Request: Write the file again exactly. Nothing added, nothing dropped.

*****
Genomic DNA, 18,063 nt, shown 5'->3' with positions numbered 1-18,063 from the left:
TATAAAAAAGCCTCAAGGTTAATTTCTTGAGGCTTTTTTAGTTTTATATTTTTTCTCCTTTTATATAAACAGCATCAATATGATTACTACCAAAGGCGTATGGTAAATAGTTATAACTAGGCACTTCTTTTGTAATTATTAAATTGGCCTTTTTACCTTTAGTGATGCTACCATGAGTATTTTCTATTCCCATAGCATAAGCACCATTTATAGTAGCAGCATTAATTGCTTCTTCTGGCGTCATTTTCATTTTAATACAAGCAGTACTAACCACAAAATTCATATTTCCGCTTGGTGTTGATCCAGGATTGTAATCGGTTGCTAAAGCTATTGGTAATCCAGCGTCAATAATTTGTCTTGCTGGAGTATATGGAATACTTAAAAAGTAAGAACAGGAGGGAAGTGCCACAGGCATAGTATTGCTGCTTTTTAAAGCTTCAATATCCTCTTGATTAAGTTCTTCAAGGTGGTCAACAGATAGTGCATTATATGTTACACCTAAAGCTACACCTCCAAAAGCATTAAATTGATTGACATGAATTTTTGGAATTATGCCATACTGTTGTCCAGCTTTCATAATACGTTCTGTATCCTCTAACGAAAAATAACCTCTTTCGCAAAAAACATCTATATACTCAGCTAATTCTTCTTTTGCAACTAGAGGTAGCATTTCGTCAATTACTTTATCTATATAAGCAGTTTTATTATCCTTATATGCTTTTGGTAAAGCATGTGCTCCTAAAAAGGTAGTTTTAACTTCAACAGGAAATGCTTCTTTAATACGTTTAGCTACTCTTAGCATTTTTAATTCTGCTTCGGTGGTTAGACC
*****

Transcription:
Genomic DNA, 18,063 nt, shown 5'->3' with positions numbered 1-18,063 from the left:
TATAAAAAAGCCTCAAGGTTAATTTCTTGAGGCTTTTTTAGTTTTATATTTTTTCTCCTTTTATATAAACAGCATCAATATGATTACTACCAAAGGCGTATGGTAAATAGTTATAACTAGGCACTTCTTTTGTAATTATTAAATTGGCCTTTTTACCTTTAGTGATGCTACCATGAGTATTTTCTATTCCCATAGCATAAGCACCATTTATAGTAGCAGCATTAATTGCTTCTTCTGGCGTCATTTTCATTTTAATACAAGCAGTACTAACCACAAAATTCATATTTCCGCTTGGTGTTGATCCAGGATTGTAATCGGTTGCTAAAGCTATTGGTAATCCAGCGTCAATAATTTGTCTTGCTGGAGTATATGGAATACTTAAAAAGTAAGAACAGGAGGGAAGTGCCACAGGCATAGTATTGCTGCTTTTTAAAGCTTCAATATCCTCTTGATTAAGTTCTTCAAGGTGGTCAACAGATAGTGCATTATATGTTACACCTAAAGCTACACCTCCAAAAGCATTAAATTGATTGACATGAATTTTTGGAATTATGCCATACTGTTGTCCAGCTTTCATAATACGTTCTGTATCCTCTAACGAAAAATAACCTCTTTCGCAAAAAACATCTATATACTCAGCTAATTCTTCTTTTGCAACTAGAGGTAGCATTTCGTCAATTACTTTATCTATATAAGCAGTTTTATTATCCTTATATGCTTTTGGTAAAGCATGTGCTCCTAAAAAGGTAGTTTTAACTTCAACAGGAAATGCTTCTTTAATACGTTTAGCTACTCTTAGCATTTTTAATTCTGCTTCGGTGGTTAGACC